Purchasing the land for the new school had been easy. Finding the correct architect was more difficult. One by one, Ayatollah Hujjat had rejected every design proposal given for the project. As he and a few advisers sat exasperated, they finally noticed the proposal by a Sayyid from Tabriz. This one seemed perfect in every way! Naturally, it was quickly approved, and construction began shortly thereafter. As an afterthought, however, Ayatollah Hujjat and the advisors were curious to find who this Sayyid was. To their shock, their search led to none other than one of their contemporaries in the seminary, a frail, ascetic scholar who wore a blue turban and parched clothes and was better known for his interest in philosophy and mysticism rather than the intricacies of architecture!
He was born Sayyid Muhammad Hussain Tabatabai in a small village near Tabriz, Iran, in 1321 AH. Upon completing his initial education in the seminary of Tabriz, he traveled to the holy city of Najaf for his higher education. In Najaf, he studied under such eminent scholars as Shaikh Muhammad Hussain al-Gharawi, Mirza Hussain Naini, Sayyid Abul Hassan al-Isfehani, Sayyid Muhammad Hujjat Kohkamri, and Sayyid Ali Qadi Tabatabai. Although he was by all means a competent and qualified jurisprudent, Allama Tabatabai’s main areas of interest were philosophy, spirituality, and Gnosis. He was also quite knowledgeable in astronomy, mathematics, engineering, and several occult sciences (i.e. numerology, Ilm Jafr, etc.).
Upon completing his education in Najaf, he returned to Tabriz. However, due to political instability in the region caused by the star of World War II, he shortly thereafter moved to the seminary of Qom, where he spent the rest of his life teaching and researching. In an age of new political ideologies, Allama Tabatabai stood as the bulwark of traditional Islamic thought. Much to the chagrin of other teachers in Qom, he took up the study of materialist philosophy and wrote several refutations to it. When he was challenged by some Marxists, he immediately responded to their challenges and once even traveled from Qom to Tehran to hold an eight-hour debate with a Marxist.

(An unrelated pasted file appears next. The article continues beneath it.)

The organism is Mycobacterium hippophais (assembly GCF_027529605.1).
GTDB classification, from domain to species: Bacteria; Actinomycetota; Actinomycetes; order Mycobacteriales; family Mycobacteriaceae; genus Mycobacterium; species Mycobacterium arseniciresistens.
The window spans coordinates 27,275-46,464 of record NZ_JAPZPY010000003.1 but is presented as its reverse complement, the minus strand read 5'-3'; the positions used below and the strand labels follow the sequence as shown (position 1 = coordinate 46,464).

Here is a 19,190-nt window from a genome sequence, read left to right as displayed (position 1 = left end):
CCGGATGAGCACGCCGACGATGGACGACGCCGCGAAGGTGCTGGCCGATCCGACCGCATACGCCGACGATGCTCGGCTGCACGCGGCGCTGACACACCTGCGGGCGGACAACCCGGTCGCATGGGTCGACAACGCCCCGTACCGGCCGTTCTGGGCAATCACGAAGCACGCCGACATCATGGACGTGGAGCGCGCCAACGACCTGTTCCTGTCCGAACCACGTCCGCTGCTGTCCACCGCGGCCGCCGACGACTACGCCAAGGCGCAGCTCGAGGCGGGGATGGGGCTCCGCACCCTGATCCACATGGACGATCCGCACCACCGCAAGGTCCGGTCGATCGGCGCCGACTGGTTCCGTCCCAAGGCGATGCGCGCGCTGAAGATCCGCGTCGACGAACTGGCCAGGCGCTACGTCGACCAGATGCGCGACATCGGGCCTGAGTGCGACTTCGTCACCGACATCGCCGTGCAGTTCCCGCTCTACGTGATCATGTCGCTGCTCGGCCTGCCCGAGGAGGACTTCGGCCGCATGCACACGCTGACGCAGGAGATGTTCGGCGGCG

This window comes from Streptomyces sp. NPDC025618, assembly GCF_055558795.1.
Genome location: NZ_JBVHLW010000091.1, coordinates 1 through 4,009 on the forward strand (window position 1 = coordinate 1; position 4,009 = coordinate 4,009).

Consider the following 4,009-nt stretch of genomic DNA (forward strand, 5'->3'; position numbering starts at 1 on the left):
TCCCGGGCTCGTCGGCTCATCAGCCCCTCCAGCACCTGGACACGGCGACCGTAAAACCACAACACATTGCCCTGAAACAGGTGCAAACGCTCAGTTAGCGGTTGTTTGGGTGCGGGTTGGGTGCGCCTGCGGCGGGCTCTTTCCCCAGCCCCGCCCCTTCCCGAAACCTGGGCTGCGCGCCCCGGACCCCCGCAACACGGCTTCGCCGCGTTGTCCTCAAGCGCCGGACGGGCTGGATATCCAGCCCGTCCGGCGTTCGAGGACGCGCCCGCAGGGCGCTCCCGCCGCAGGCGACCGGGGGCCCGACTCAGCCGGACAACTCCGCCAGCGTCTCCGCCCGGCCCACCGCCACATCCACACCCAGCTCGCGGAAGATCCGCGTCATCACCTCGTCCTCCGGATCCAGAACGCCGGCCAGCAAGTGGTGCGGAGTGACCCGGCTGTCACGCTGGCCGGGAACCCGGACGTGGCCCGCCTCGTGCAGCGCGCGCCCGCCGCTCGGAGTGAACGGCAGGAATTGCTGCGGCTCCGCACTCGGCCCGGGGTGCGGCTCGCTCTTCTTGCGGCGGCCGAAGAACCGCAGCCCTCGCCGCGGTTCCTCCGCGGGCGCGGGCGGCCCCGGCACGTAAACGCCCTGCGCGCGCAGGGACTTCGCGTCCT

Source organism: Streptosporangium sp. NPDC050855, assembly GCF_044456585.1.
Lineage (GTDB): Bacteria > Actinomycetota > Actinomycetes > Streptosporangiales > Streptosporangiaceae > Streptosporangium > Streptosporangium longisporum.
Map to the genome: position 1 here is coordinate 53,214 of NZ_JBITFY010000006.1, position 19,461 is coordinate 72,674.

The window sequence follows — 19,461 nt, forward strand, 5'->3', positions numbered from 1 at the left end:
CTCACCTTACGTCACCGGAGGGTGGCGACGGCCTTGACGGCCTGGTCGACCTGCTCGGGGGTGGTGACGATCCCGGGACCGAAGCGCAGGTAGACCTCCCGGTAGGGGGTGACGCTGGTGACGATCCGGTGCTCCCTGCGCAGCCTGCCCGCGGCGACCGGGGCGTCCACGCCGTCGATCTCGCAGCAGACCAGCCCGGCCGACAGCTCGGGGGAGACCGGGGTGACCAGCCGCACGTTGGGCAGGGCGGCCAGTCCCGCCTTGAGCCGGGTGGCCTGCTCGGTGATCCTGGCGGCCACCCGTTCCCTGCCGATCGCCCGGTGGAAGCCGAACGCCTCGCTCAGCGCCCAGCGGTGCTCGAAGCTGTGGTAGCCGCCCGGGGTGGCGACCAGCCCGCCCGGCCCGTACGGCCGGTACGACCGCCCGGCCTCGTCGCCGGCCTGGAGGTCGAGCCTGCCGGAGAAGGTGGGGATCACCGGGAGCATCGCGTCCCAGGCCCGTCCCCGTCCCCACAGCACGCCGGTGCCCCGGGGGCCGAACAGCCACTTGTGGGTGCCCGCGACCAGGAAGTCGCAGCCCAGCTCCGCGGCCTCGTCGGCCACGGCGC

Instead of large classes of jurisprudence, Allama preferred to hold small philosophy and Gnostic discussions with a close circle of students, which included such notables as Martyr Sayyid Muhammad Hussain Beheshti, Martyr Shaikh Murtada Mutahhari, Martyr Shaikh Ali Quddusi (his son-in-law), Shaikh Muhammad Fadil Lankarani, Shaikh Nasir Makarem Shirazi, Shaikh Ibrahim Amini, and Shaikh Ja’far Subhani.
Allama Tabatabai’s arguably greatest contribution to Shia academia came in the form of his exegesis of the Qur’an. When he arrived in the Qom seminary, he found that teaching Tafsir was viewed as a sign of incompetence. Therefore, he took it upon himself to revive that field. After several years of devoted scholarship, he completed his acclaimed Tafsir al-Mizan, considered the greatest commentary on the Qur’an written in the last few centuries. Whereas previous commentators, such as Shaikh Tabarsi and Shaikh Qummi, had used narrations of the Infallibles (peace be upon them) as the primary mode of interpreting the Qur’an, Allama Tabatabai used the unique method of exegesis by using one verse of the Qur’an to explain the other or, as he called it, “permitting the Qur’an to speak for itself”. The 20-volume Arabic work has since been translated into many languages, and a partial English translation is also available online.
In addition to Al-Mizan, Allama Tabatabai authored a series of books on Shia Islam, which made him an internationally-recognized authority on the Shia faith. The trilogy of books was translated by Sayyid Hossein Nasr and Professor William C. Chittick and consists of Shi’ite Islam, A Shi’ite Anthology, and The Qur’an in Islam.
Part Two on Allama Tabatabai